And maybe if I’m lucky, next year’s Comix Issue theme will be “pets” or “memories” or something I can use…

*

Aaaaand now the confession:

I did not meet R Crumb.

I thought I did, for three solid weeks. I could barely get to sleep that night, and the next day, I told practically everyone I knew about it. I blogged about it. I was so jazzed.

Until last Thursday, when J. and I were downtown and decided to check out the art once more. We waltzed into the DDC, and I noticed something I hadn’t noticed before: every piece of art was signed “Rich Lande.” Now, when Crumb had introduced himself as “Rich,” I figured that was a nickname for Robert. And I figured the show was under the radar because R Crumb is totally not a gallery art person. But was it perhaps too much that when we Googled Rich Lande we got a biography that included a birthplace of Missoula, and graduation from a school of illustration in 1989–far too late for R Crumb? Why would he manufacture those details, and actually sign the art with a pseudonym? Oh $#!+…

It turns out that when I walked in and assumed the blues and jazz portraits on the walls were the work of R Crumb, and turned to John and said, “Whoa, wouldn’t it be wild if R Crumb himself were here?” …John instead heard something like “Whoa, wouldn’t it be wild if the artist himself were here?” So his reply of “He’s right over there” instantly catapulted me into an alternate reality, in which I dwelled for a jolly long time.

This explains why “R Crumb” looked nothing like his self portraits. And all the things I did not say, in order not to be an annoying fangirl (referring to his most common works, mentioning his fame, etc.) also served to keep things vague enough that the truth did not come out.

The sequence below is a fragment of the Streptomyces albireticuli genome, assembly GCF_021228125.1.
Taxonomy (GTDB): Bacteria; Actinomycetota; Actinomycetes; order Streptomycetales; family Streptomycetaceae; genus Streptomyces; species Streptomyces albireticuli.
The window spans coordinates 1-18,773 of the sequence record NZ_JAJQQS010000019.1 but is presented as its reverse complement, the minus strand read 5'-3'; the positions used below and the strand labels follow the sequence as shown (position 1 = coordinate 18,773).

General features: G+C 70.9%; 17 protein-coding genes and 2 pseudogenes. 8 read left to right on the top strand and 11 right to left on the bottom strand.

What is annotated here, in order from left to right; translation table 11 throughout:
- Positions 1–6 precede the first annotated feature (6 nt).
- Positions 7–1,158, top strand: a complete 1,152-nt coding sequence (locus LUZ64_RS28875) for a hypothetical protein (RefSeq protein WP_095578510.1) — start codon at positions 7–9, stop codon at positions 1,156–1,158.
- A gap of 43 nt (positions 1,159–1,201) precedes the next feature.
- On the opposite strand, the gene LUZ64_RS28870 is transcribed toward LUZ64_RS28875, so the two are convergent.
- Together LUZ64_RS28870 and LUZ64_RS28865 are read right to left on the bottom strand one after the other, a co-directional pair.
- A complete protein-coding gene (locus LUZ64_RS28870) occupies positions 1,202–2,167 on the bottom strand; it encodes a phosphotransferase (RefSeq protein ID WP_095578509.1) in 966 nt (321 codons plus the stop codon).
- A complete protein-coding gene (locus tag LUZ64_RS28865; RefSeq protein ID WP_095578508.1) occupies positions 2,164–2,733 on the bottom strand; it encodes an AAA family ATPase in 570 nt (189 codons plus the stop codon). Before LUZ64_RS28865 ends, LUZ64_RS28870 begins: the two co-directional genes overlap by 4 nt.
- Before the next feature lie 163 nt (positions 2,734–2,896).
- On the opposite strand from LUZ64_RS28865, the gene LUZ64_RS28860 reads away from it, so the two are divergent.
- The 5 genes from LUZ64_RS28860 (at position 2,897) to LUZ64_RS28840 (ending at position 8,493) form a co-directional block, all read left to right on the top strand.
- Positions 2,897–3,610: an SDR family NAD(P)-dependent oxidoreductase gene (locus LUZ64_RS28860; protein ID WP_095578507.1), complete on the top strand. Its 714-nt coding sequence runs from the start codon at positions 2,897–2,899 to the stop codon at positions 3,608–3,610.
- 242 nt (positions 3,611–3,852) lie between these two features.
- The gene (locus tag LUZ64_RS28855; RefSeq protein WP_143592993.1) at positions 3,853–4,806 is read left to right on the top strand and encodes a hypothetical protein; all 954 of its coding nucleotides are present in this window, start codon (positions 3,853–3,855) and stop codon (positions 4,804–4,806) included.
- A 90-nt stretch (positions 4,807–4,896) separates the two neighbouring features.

So, ha ha. Funny, a little sad, a little embarrassing. John did say that Rich is a big fan of Crumb and works in the same vein, but still– I’m sheepish that I did not discern immediately that the works were not Crumb’s.

But here’s the thing. For three weeks, I derived as much pleasure from the deceit that I had gotten to talk with R Crumb as if I actually had. This echoes the issue of forgery vs authenticity in art itself. Countless collectors proudly display art that brings them great joy–and which is not really what they believe it is. There’s plenty of murky morality in the business of counterfeiting art. One guy spent years making and selling forgeries and donated his proceeds to charity! That’s rare, but this episode of Shankar Vedantham’s Hidden Brain, goes into the psychology of more common fakery, and its effect upon connoisseurs.

Of course, Rich Lande is a real person who is making real art. He never represented himself as anyone else. The counterfeiting occurred in my head. That’s what makes it extra interesting: the art never changed. So here’s a proposal: maybe I should continue to relish the experience of meeting one of my art idols. Maybe deception and reality can coexist, and as long as we are aware of the tricks of our minds, we can derive enjoyment and encouragement from both. What do you think?

One thing’s for sure: somewhere, Rich Lande is walking around believing he has one hell of a fan.

Starstruck / the path from here